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February 23, 2003
Sub Series 68-69

There was a tiny square hidden in a book about ornament in art. (One could imagine why that would interest me.) The square was a five by five board with numbers in each field. This magic-square, as it was called allowed a chess knight to travel from one corner to the next by jumping from number to number, from 1 to 25. I drew the square and next to it a version without numbers, where I just traveled the path of the little wooden horse. The path drew a very symmetrical object, somehow reminding me of the elaborate ornamentation I have seen in some medieval manuscripts. I thought that maybe some of the objects on the margins of prayer books might in fact have been encoded magical squares, messages from those who had to copy the books, signs of intelligence and wit. I left some room for other magic squares and drew this silly sled horse on the other page. Oh well.
It was much later, when I watched one of the Ray and Charles Eames DVDs, that I remembered the magic squares. WHo would have thought that Benjamin Franklin was very interested in the exploration of such special constellations of numbers. There is even an 8x8 square named after him. His square contains some pretty interesting constellations symmetries and connections, as one can see in this animation, or here. The franklin square is certainly not the most famous one. The most famous and astonishing magical-squares might be the other two on the left hand side. The 4x4 one is taken from Albrecht Dürer's Melancholia, or so I thought. It appears that the one I wrote down somewhere is a strange mirror image. The Magical square below, the one with 3x3 fields is the most famous one of them all, supposedly the very first magic square known to man. It is the Loh-Shu square from 2800 B.C. and legend says that it was first found on the back of a turtle.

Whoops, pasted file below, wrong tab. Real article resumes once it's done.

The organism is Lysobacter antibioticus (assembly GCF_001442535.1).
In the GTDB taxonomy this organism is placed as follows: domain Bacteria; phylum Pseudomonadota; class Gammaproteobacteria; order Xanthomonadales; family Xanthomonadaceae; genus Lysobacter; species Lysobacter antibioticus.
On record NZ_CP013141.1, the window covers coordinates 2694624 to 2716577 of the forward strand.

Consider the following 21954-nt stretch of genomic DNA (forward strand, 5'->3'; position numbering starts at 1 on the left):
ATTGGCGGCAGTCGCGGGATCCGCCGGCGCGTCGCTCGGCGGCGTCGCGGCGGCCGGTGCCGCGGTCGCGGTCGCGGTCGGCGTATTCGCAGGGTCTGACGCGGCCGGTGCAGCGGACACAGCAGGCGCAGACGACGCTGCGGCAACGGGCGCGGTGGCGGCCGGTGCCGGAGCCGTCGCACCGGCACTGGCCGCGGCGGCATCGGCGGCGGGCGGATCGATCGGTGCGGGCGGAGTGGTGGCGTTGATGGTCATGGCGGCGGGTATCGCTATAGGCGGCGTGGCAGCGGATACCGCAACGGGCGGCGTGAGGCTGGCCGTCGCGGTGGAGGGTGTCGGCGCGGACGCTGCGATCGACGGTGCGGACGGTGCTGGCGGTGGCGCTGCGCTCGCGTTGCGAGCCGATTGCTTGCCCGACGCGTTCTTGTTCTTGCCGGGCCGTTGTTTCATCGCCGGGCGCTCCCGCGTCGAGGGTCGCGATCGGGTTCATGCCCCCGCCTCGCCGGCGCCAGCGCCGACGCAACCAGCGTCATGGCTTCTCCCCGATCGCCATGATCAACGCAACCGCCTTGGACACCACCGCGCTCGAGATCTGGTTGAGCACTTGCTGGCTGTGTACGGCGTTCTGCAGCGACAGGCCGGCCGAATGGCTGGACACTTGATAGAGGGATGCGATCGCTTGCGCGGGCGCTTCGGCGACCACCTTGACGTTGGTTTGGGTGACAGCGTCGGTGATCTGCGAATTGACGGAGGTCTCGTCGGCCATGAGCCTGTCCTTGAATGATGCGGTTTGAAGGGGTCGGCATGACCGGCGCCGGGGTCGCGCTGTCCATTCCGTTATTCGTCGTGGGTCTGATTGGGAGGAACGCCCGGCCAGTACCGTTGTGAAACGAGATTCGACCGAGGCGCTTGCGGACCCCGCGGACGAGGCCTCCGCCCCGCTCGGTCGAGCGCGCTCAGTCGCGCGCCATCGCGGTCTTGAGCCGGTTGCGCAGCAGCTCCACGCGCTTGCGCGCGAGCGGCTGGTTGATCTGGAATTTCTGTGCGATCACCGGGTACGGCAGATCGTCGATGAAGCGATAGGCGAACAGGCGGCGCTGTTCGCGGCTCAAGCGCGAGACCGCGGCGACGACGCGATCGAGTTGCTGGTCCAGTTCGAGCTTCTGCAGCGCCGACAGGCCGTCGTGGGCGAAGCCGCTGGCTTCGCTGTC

Once we begin to explore the world of Magic figures, things become so incredibly fascinating that I have the feeling that this will need be something we will need to return to very soon.


Wo ich gerade das Karo und das Pferd sehe. Hier in Deutschland war am Samstag ein kleiner Junge bei einer Wett-Show im TV. Der hat mit dem Pferd und dem gültigen Zug jedes Feld auf einem Schachbrett markiert ohne auf einem zweimal zu landen. Das war recht eindrucksvoll.

Posted by: Dominik Gwosdek on February 24, 2003 01:05 PM

Speaking of numbers, my favorite number is 2520, it is the lowest number evenly divisible by the integers 1-10. Not that you were talking about favorite numbers but I just wanted to through in my two cents and feel smart. Have a great day.

Posted by: Ducky on February 25, 2003 01:49 PM
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